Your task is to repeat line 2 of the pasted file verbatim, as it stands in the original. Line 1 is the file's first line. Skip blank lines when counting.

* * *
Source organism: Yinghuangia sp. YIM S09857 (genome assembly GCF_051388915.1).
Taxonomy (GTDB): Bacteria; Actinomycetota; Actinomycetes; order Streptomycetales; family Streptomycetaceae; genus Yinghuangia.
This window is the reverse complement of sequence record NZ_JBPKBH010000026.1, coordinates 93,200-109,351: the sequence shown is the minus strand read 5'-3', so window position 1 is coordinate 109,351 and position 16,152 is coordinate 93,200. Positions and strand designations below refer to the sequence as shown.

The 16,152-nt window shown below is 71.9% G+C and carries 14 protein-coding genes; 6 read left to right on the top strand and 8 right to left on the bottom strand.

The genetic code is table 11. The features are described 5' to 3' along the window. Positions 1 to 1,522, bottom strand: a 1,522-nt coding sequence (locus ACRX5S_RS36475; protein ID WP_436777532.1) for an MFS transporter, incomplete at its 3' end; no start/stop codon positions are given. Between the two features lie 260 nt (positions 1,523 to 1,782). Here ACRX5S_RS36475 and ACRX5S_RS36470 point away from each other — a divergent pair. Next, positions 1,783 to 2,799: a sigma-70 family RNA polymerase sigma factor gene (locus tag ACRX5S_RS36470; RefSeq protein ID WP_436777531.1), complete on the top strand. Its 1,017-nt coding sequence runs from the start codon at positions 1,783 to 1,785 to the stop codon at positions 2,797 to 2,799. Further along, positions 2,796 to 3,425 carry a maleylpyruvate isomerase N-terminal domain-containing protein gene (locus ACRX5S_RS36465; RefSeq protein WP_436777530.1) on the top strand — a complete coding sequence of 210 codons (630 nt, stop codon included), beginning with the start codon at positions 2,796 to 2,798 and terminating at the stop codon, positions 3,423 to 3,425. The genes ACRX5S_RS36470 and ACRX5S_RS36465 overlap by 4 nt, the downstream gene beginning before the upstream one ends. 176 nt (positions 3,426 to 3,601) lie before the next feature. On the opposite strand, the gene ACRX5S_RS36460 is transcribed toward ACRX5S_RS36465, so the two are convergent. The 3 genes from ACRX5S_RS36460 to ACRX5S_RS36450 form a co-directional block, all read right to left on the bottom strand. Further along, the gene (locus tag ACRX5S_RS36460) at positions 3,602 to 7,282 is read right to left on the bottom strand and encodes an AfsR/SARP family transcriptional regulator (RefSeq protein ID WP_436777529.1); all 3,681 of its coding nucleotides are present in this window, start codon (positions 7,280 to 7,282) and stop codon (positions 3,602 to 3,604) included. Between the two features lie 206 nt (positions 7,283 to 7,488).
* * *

Taxonomy (GTDB): Bacteria; Actinomycetota; Actinomycetes; order Streptomycetales; family Streptomycetaceae; genus Yinghuangia.